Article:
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Brazil: Dorival Junior’s daunting Seleção task begins at Wembley

Vinicius Junior Brazil

The last twelve months have been the worst in Brazil’s history.

After losing on penalties vs Croatia in the World Cup quarter-finals, Tite stepped down from his position as head coach which led to debate around who would be his replacement.

The Brazilian FA were keen on Real Madrid’s Carlo Ancelotti.

Tim Vickery told The Copa Club he and his wife had begun to learn Portuguese and were keen on the idea of living in Rio de Janeiro.

Until then, U20 head coach Ramon Menezes was to take charge. However, embarrassing defeats to Morocco and Senegal meant fans were worried with the South American World Cup qualifiers around the corner.

Brazil were unrecognisable under Menezes - conceding four vs Senegal was unacceptable.

The decision was made to bring in Fluminense’s Fernando Diniz, who would continue his role at domestic level. Although he led Flu to their first ever Copa Libertadores title, his time with Seleção was short lived.

A draw vs Venezuela in Cuiaba before three consecutive defeats gave the Brazilian FA little choice but to look for an alternative solution once more.

Diniz, who revolutionised the modern game with his relationism, and positionless formation, worked wonders with Fluminense. However, with a limited number of training sessions with his largely European-based squad to implement such tactics almost set him up to fail from day one.

The reason Diniz was brought in was because the Brazilian FA believed he had a similar approach to the game as Ancelotti - many of whom did not agree with.

To make matters worse, the news soon broke no one wanted to hear. Ancelotti was not going to leave Real Madrid and instead chose to extend his contract with the Spanish club.

Plan B: Dorival Junior

Their next move was to appoint Dorival Junior as head coach, who left his role at São Paulo having led them to their first Copa do Brasil title.

Prior to his role with São Paulo, Junior had won the Libertadores and Copa do Brasil with Flamengo in 2022 - the club which is now managed by Tite.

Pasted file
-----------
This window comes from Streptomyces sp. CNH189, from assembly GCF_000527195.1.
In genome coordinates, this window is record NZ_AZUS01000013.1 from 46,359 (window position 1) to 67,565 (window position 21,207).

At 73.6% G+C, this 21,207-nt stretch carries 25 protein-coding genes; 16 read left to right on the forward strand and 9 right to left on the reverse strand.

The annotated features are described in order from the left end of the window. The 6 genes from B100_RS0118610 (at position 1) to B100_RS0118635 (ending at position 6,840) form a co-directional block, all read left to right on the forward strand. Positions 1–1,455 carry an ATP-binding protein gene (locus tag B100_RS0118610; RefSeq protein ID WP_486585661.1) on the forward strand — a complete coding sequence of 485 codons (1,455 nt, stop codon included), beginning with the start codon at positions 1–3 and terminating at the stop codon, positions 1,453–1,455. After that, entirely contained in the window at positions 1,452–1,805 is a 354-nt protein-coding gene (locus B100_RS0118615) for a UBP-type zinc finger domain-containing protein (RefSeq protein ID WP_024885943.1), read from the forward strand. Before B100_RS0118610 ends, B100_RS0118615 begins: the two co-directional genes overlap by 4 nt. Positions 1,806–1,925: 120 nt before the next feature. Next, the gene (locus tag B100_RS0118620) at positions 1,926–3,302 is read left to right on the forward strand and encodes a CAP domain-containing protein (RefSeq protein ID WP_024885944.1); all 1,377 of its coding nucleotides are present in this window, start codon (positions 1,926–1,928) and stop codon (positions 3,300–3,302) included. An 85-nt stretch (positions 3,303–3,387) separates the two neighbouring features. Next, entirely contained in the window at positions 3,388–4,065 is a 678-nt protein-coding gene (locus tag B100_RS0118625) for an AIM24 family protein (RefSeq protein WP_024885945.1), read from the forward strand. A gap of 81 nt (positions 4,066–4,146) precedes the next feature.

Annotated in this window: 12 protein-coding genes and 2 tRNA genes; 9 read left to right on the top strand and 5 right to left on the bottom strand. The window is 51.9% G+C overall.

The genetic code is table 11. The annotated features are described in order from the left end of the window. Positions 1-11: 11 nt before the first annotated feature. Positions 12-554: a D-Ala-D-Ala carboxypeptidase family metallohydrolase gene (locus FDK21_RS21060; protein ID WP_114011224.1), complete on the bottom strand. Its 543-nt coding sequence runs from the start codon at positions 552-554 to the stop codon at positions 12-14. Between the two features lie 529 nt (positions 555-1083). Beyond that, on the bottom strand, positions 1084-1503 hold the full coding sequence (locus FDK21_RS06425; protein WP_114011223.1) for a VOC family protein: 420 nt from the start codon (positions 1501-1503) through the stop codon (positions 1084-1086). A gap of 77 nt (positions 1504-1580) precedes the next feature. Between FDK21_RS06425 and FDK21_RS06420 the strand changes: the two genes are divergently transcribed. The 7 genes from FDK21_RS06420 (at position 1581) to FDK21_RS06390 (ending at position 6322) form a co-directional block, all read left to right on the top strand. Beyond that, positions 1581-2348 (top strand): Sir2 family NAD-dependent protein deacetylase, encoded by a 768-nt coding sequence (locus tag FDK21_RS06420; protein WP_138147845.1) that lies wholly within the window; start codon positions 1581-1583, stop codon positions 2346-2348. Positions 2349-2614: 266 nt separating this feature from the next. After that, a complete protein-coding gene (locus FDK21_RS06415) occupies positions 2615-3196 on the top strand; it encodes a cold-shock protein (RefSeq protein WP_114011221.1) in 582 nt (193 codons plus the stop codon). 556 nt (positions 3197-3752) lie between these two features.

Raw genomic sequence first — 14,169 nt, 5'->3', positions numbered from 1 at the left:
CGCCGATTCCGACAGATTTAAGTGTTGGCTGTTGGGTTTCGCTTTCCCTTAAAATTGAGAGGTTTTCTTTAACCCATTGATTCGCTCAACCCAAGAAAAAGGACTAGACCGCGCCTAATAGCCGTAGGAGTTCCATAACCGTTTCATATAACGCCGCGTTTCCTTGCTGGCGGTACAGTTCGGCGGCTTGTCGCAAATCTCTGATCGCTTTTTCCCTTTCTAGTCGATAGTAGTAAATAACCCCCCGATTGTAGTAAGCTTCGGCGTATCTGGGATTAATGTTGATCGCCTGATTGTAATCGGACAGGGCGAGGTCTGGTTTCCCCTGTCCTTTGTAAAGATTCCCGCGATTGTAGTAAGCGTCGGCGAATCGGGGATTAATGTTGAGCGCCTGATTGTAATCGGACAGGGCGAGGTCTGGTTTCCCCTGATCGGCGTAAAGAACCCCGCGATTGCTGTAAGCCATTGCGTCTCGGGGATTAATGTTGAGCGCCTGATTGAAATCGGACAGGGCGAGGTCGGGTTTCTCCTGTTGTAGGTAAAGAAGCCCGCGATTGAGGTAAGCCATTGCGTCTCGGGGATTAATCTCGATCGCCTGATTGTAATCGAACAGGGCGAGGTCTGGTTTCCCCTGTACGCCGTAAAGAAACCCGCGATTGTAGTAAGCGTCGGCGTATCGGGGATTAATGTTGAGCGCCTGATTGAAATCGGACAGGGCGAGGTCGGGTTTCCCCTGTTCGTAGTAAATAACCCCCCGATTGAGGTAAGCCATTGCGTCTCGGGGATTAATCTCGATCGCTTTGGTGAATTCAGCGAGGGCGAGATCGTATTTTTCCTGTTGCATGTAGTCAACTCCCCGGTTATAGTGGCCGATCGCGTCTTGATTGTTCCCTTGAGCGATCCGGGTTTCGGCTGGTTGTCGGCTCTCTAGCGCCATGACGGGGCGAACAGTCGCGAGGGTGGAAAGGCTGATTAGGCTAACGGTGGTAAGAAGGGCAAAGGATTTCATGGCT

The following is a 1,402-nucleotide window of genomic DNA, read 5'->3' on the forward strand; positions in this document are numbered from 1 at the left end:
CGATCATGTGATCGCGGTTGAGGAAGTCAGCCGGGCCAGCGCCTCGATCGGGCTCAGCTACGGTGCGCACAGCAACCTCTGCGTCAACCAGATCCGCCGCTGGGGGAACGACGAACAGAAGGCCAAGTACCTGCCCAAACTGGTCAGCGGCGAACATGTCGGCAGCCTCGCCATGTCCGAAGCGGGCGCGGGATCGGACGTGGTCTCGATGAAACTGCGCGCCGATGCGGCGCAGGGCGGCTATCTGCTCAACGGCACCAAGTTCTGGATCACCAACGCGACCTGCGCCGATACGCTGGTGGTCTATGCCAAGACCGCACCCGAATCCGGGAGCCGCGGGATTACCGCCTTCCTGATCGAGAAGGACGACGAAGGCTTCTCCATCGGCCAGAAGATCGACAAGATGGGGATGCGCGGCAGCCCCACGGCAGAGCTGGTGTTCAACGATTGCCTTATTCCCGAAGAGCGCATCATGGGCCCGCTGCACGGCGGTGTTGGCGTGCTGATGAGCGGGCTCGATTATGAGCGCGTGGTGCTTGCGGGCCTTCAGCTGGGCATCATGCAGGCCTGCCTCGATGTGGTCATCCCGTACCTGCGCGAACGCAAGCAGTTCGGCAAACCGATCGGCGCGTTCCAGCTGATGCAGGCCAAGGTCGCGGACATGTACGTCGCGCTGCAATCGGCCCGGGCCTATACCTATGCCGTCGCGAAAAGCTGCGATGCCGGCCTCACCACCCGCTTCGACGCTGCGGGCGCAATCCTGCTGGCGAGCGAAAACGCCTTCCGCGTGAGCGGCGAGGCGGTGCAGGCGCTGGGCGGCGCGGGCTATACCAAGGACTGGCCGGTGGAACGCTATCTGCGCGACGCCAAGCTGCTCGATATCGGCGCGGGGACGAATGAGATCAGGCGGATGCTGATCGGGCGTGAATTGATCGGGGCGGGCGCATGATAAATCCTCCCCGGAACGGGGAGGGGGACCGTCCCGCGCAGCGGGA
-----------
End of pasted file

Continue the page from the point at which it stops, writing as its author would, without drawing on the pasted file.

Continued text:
And so Brazil appointed a man who may not have international experience as a coach, but has success in knockout football - perhaps a key reason with Copa America around the corner.

A return to a 4-3-3 or 4-5-1 formation may help Brazil’s European stars settle compared to Diniz’s tactics, but there’s little time to get back on track on the pitch.

Junior’s first game in charge is a trip to Wembley vs England. An already difficult task has been made even more challenging with the sheer volume of injuries.

Both Alisson and Ederson are out injured, which has seen three new goalkeepers called up looking to win their first senior caps. Athletico PR’s Bento is the likely candidate to start between the sticks, with Inter Milan rumoured to be interested.

A host of injuries has seen numerous Brasileirão players called up. Although Brazilian fans are keen to see domestic players provided with an opportunity, it’s going to be a steep learning curve for whether or not Junior can make Brazil a success with a squad of this kind.

The midfield for the upcoming friendlies is a problem.

São Paulo’s Pablo Maia and Wolves’ João Gomes could earn their first caps, and although both have impressed domestically, it’s a far cry from the star-studded Brazilian midfield we’ve come to expect over the years.

However, it's certainly not all doom and gloom.

Fluminense’s André is likely to feature and continue to showcase to Europe why he won’t be playing in Brazil for much longer, while the return of West Ham’s Lucas Paqueta is very much needed, to add an attacking quality to the heart of the team which has been missing throughout the World Cup qualifiers.

Endrick's time to shine

The forward area looks to be Brazil’s main threat - and it’s an exciting one we are likely to see further down the line at domestic level, too.

Real Madrid pair Vinicius Junior and Rodrygo are likely to operate on either flank, with their future star striker Endrick leading the line.

Palmeiras’ 18-year-old scored 11 Brasileirão goals last term and carried his team into first place, and has already proven he’s ready for the spotlight. Those who are lucky enough to watch him at Wembley will no doubt be treated to glimpses of his exceptional talent.

At the other end of the pitch, Lucas Beraldo has settled into life in France with PSG since his summer move from São Paulo, having worked closely with Junior over the last 12 months. Beraldo’s performances have kept Nottingham Forest’s Murillo out of the squad - for now.

Junior will work with a squad against England and Spain a far cry from what it will look like in June at Copa America, but this is his chance to assess alternative options.

Yet with limited time to turn Brazil’s fortunes around, the 61-year-old has the difficult job to not only steady the ship but also produce positive performances and bring the team together - something the last three managers have failed to achieve.

Junior will feel honoured to lead Brazil out as head coach, but the pressure is firmly on to deliver - and quickly.


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